Paris, 8 September 2018
What strategy are you implementing for Parcours des Mondes?
With sixteen editions behind it, Parcours des Mondes has become a leading player in the world of international tribal- and Asian-arts fairs. The legacy of these sixteen editions, all these sold objects, all these encounters, needs to be consolidated by maintaining what has been responsible for the quality of Parcours des Mondes until now: rigour in the selection of exhibitors. What makes a fair special is the diversity of its different stakeholders. In the first place, we address dealers: these are our clients, and they’re the ones we work with for six months in order to construct a rich event. But our audience is made up of art lovers, collectors, with demanding requirements. We need to find a good balance.
What approaches do you follow to strengthen this renown?
First, we wish to promote the heritage aspect of Parcours des Mondes. We’re also focusing on the need to reinvent our communication methods – we’re opening up more to social networks for example. Next, to maintain the quality and provenance of pieces, we’ve set up, for several years now, a vetting-community system, accompanied by a committee of experts. We also wish to go further with this. There are also big challenges that we need to overcome. On a rapidly changing market, Parcours des Mondes needs to keep an eye on future generations. More precisely, we need to take on a role as a go-between, to promote transmission. This namely consists in creating bridges with universes that are peripheral to non-European arts: contemporary and modern art – the choice of Adam Lindemann as honorary president goes in this direction. And why not set up connections with universes that may seem more remote, like design or the decorative arts?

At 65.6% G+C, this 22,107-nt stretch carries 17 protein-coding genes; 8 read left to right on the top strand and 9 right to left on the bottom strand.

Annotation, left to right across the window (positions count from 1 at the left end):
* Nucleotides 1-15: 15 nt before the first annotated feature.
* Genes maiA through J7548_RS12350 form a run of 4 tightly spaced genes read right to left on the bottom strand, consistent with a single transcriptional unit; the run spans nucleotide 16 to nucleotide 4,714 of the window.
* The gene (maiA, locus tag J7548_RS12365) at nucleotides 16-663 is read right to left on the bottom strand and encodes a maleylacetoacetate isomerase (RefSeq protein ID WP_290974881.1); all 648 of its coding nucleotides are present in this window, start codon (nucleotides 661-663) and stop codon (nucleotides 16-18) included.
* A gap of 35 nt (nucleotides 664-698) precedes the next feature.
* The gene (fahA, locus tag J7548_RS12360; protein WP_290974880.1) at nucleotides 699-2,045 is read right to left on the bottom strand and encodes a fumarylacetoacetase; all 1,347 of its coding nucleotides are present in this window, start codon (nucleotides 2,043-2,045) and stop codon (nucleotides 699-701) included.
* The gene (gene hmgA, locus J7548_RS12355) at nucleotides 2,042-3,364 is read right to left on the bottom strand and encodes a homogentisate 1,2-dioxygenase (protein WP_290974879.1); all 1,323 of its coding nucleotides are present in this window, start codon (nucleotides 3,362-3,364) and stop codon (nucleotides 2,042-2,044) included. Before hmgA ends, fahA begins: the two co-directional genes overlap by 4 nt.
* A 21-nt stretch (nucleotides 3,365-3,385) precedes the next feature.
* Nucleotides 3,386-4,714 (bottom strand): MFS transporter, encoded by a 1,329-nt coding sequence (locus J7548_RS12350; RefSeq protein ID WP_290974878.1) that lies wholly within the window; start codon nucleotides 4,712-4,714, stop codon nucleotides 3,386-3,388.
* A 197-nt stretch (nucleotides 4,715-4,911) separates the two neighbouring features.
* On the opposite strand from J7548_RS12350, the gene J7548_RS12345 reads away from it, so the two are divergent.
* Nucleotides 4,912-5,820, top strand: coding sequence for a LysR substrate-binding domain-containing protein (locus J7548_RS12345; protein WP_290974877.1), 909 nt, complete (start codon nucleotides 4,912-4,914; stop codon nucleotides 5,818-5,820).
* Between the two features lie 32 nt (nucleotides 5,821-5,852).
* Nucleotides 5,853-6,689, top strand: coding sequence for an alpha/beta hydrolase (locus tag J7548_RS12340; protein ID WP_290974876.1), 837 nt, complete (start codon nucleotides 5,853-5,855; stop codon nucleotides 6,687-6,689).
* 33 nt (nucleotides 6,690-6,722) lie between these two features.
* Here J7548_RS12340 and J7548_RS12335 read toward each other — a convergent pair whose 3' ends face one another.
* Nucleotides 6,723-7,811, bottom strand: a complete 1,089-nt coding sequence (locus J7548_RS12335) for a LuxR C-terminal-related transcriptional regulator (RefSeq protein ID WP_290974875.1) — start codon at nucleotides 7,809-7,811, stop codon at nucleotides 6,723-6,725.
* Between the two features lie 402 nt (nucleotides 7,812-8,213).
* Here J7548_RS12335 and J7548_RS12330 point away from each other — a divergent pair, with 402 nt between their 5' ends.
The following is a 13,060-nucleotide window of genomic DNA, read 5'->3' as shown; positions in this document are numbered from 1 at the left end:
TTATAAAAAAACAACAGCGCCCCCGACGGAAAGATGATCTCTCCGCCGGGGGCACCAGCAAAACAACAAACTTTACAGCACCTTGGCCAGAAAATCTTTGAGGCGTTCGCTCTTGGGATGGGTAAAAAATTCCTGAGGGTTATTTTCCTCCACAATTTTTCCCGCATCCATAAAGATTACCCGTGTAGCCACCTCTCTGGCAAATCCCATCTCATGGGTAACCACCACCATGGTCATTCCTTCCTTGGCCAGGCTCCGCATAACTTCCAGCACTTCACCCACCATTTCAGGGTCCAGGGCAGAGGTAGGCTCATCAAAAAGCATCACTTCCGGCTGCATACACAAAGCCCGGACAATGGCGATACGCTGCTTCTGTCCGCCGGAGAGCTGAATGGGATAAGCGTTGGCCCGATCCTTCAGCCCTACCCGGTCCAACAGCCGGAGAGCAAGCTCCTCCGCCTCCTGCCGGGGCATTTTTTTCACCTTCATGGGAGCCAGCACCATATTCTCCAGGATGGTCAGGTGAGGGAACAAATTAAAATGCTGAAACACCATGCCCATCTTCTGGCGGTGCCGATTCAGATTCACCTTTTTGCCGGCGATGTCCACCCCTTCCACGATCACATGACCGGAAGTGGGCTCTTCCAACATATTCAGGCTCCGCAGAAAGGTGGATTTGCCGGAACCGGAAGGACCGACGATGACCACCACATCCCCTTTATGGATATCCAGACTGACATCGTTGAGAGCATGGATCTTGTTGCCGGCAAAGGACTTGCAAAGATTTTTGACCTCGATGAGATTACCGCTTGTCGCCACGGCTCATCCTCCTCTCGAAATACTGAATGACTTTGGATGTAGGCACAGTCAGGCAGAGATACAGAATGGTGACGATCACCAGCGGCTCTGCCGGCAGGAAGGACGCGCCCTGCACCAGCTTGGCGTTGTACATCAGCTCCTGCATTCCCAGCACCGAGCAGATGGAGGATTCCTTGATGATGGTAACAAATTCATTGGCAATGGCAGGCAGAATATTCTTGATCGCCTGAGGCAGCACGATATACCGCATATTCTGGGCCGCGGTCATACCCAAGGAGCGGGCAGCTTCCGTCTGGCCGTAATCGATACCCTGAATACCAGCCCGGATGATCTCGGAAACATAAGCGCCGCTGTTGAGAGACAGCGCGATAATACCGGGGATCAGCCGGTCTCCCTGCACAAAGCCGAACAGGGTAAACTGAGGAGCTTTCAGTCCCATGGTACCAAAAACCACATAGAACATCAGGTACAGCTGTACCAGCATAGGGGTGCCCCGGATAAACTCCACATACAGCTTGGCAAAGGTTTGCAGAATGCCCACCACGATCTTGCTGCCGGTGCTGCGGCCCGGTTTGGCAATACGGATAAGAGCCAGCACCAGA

Finally, we need to propose more to our exhibitors than just a space to rent. This is achieved by organising events in conjunction with the fair’s commercial aspect. This year, for example, we’re organising a conference on the issue of conservation and the prickly problem of restitution. We’re inviting all types of experts to speak in an attempt to open up debates.
Can you tell us a bit more about your vetting system?
What’s special about our approach is that we gather the expertise of a committee and also the expertise of dealers familiar with objects, who’ve been handling them for a long time – some have several decades of experience. We start of by placing online the objects that will be appearing in the catalogue. These are presented anonymously to all the dealers, who discuss between themselves – the anonymity allowing them to give their opinions freely. We take these discussions into account. Next, before the opening of Parcours des Mondes, an expert committee goes through the stands to check the pieces – in the absence of the dealers, which is a new element this year. But we still need to remember that every gallerist has been advised by experts, and relies on personal experience. The initial filter is the dealer’s own one, before we repeat the filtering.
After a stint in publishing with the publishing house Cinq Continents, Federica Morbelli became, in September2017, the new organiser of Parcours des Mondes. A bringer of new ideas, her role is also to ensure the event’s operational soundness.